In Jasper County, there is a courthouse in Carthage, the official county seat. Jasper County maintains a second courthouse in Joplin, as authorized by section 71.300, RSMo 2000. The Jasper County circuit clerk has offices in both courthouses. The documents attached to Mr. Vogl's motion state that the circuit clerk has a practice of stamping documents received by the circuit clerk's office as " filed" only when the document is received by the office where the file for the case is physically located. Under the 29th Judicial Circuit's local court rule, Local Rule 4.3, " all circuit court actions shall be filed with the Circuit Court Clerk of this County in Joplin or Carthage." Because Mr. Vogl's pro se motion was an initial pleading commencing an independent civil action, see Cowans v. State, 778 S.W.2d 758, 761 (Mo. App. 1989), he was permitted to file it in either Joplin or Carthage per Local Rule 4.3.

Moreover, the offices are one and the same, and documents are filed when they are received by either office. A pleading is deemed filed at the time it is received by the clerk of a circuit court. Rule 43.02(b). See also Stephan v. World Wide Sports, Inc., 502 S.W.2d 264, 269 (Mo. 1973).[9] Accordingly,

Page 226

upon receipt of a pleading, the Jasper County circuit clerk immediately should stamp the pleading as filed, regardless of whether the clerk believes it would go into a file at the clerk's office in the other Jasper County courthouse. If the clerk did not do so and, instead, forwarded the pleading to a different office location without a file stamp, the Jasper County circuit court would have been operating under procedures that are contrary to Rule 43.02(b).[10] Therefore, if Mr. Vogl can prove that his pro se motion arrived at either office of the circuit clerk of Jasper County on or before March 17, 2008, the motion was filed timely.

In this appeal, Mr. Vogl claims that counsel's failure to ascertain the true date of filing and subsequent failure to file an amended motion alleging facts to prove the timeliness of his pro se motion constitutes abandonment. He maintains that he is entitled to an evidentiary hearing on his motion claiming abandonment by post-conviction counsel so he can have the opportunity to offer proof of the facts alleged in his motion. Ultimately, Mr. Vogl seeks to have his Rule 24.035 claims adjudicated on their merits.[11]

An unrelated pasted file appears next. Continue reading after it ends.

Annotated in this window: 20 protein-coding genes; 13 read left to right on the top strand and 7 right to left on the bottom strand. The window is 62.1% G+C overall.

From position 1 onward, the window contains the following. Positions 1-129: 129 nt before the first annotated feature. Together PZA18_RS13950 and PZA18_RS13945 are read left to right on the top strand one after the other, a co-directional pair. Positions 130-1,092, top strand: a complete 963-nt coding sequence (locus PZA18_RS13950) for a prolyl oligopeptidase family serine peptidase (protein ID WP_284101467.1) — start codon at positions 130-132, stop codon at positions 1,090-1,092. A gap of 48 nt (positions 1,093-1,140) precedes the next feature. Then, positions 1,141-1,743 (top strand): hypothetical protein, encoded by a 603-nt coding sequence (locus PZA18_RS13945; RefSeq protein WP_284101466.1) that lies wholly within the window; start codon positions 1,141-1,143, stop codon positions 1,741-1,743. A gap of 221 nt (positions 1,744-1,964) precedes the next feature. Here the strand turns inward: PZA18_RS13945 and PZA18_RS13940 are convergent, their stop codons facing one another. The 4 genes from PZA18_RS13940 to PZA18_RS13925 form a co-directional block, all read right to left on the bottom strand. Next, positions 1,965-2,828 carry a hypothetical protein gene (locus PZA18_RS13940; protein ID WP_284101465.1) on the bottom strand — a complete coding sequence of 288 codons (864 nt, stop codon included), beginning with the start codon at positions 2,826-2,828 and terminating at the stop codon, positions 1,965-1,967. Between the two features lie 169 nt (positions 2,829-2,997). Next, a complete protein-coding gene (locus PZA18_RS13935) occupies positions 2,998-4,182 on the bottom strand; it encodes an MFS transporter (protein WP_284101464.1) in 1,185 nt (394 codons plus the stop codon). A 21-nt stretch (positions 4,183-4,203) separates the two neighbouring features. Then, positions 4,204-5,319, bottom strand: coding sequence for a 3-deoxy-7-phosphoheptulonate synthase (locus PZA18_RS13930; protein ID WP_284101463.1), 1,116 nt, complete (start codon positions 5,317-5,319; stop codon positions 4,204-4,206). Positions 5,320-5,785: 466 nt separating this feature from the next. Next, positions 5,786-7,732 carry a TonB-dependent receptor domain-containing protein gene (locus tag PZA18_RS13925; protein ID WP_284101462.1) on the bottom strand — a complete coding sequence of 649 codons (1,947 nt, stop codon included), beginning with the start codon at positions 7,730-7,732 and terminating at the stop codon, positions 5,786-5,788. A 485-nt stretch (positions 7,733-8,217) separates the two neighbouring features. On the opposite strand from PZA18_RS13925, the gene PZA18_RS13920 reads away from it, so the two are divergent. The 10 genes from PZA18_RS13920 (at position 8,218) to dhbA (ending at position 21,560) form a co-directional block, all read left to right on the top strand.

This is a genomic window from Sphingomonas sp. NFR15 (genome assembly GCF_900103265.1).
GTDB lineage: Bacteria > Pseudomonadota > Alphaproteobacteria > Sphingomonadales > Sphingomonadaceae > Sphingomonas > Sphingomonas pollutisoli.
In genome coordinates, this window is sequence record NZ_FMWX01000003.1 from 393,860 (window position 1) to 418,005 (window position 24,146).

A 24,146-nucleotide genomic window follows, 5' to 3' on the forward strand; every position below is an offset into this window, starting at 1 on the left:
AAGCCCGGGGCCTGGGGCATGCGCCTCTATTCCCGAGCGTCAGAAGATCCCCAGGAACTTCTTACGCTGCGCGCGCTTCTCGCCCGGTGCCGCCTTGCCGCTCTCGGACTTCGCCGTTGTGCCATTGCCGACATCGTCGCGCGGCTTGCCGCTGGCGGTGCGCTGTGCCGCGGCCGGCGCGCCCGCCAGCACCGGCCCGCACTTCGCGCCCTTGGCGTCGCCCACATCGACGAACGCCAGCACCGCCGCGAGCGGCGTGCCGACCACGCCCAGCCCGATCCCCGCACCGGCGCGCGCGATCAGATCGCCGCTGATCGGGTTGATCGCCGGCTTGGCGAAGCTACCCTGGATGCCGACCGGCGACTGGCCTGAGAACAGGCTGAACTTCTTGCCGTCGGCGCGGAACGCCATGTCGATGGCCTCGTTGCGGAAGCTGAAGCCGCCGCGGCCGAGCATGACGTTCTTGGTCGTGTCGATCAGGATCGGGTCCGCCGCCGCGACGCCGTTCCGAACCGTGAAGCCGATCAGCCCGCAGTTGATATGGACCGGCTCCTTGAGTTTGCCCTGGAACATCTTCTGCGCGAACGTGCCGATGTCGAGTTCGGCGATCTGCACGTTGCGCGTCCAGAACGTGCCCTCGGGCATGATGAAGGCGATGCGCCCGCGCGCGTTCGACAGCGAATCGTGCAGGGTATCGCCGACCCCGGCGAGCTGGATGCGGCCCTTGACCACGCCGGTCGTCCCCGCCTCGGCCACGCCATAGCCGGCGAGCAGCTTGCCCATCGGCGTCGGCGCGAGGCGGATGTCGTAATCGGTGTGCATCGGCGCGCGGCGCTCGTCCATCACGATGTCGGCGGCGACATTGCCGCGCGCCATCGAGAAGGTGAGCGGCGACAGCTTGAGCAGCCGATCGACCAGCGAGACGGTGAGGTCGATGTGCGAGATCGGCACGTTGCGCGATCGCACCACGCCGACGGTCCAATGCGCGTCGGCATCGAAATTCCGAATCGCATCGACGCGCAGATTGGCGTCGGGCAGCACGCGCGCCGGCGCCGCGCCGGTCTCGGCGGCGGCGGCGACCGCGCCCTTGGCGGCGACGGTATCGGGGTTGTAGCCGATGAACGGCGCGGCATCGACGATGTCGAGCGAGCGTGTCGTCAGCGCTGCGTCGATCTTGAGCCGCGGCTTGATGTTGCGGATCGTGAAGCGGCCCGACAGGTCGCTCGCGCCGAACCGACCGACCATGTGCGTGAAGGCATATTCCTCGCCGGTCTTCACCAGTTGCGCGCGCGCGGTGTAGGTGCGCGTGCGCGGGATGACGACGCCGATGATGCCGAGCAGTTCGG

Rule 24.035 provides the exclusive procedure by which a person convicted of a felony on a guilty plea may seek post-conviction relief. Rule 24.035(a). As a threshold to achieving post-conviction relief, the movant first must file a timely Rule 24.035 motion. Rule 24.035(b). See also Price, 422 S.W.3d at 296. When a pro se motion is filed by an indigent movant, the court shall cause counsel to be appointed to represent the movant. Rule 24.035(e). Thereafter, appointed counsel must file either an amended motion to compensate for any deficiencies in the pro se motion or, in the alternative, a statement explaining the actions counsel took to ensure that no amended motion is needed. Rule 24.035(e).

In a motion filed pursuant to Rule 24.035, the movant " must allege facts showing a basis for relief to entitle the movant to an evidentiary hearing. The movant also must allege facts establishing the motion is timely filed." Dorris v. State, 360 S.W.3d 260, 267 (Mo. banc 2012). In addition to making said factual allegations, the movant also must prove those allegations. Id. The burden of alleging and proving that the motion is timely filed can be met by the movant in one of three ways: (1) by filing the original pro se motion timely so that the file stamp on the motion reflects that it is filed within the time limits proscribed in the rule; (2) alleging in the original pro se motion and proving by a preponderance of the evidence that the movant's circumstances fall within a recognized exception to the time limits; or (3) alleging in the amended motion and proving by a preponderance of the evidence that the circuit court misfiled the motion.[12] Id. If the timely filing of an

Page 227

original post-conviction motion is not proven, the motion court will regard the untimely motion as a " complete waiver" of any right to proceed under Rule 24.035. Rule 24.035(b); Price, 422 S.W.3d at 296.

The first two methods to prove timely filing were not available to Mr. Vogl as the date of filing reflected on his original pro se motion is a date past the filing deadline and, at the time he drafted his pro se post-conviction motion, he could not have been aware of that fact. Therefore, Mr. Vogl was left with only the last method of proving timeliness -- filing an amended motion alleging facts and then proving that the court misfiled his original pro se motion.[13] Id. Because appointed counsel did not file an amended motion, Mr. Vogl was deprived of the opportunity to employ this method of proof.

Unlike an original motion, which the movant is responsible for pleading and filing, an amended motion is a final pleading, which requires legal expertise. Gehrke, 280 S.W.3d at 57. Therefore, even though the burden of proving that the original pro se motion was filed timely continues to rest with the movant, alleging said timeliness through an amended motion requires the movant to depend on post-conviction counsel. This dependency is recognized in Rule 24.035, which articulates the duties owed by appointed counsel to a movant. Rule 24.035 reads:

Counsel shall ascertain whether sufficient facts supporting the claims are asserted in the motion and whether the movant has included all claims known to the movant as a basis for attacking the judgment and sentence. If the motion does not assert sufficient facts or include all claims known to the movant, counsel shall file an amended motion that sufficiently alleges the additional facts and claims. If counsel determines that no amended motion shall be filed, counsel shall file a statement setting out facts demonstrating what actions were taken to ensure that ...

Buy This Entire Record For $7.95

Download the entire decision to receive the complete text, official citation,
docket number, dissents and concurrences, and footnotes for this case.

Learn more about what you receive with purchase of this case.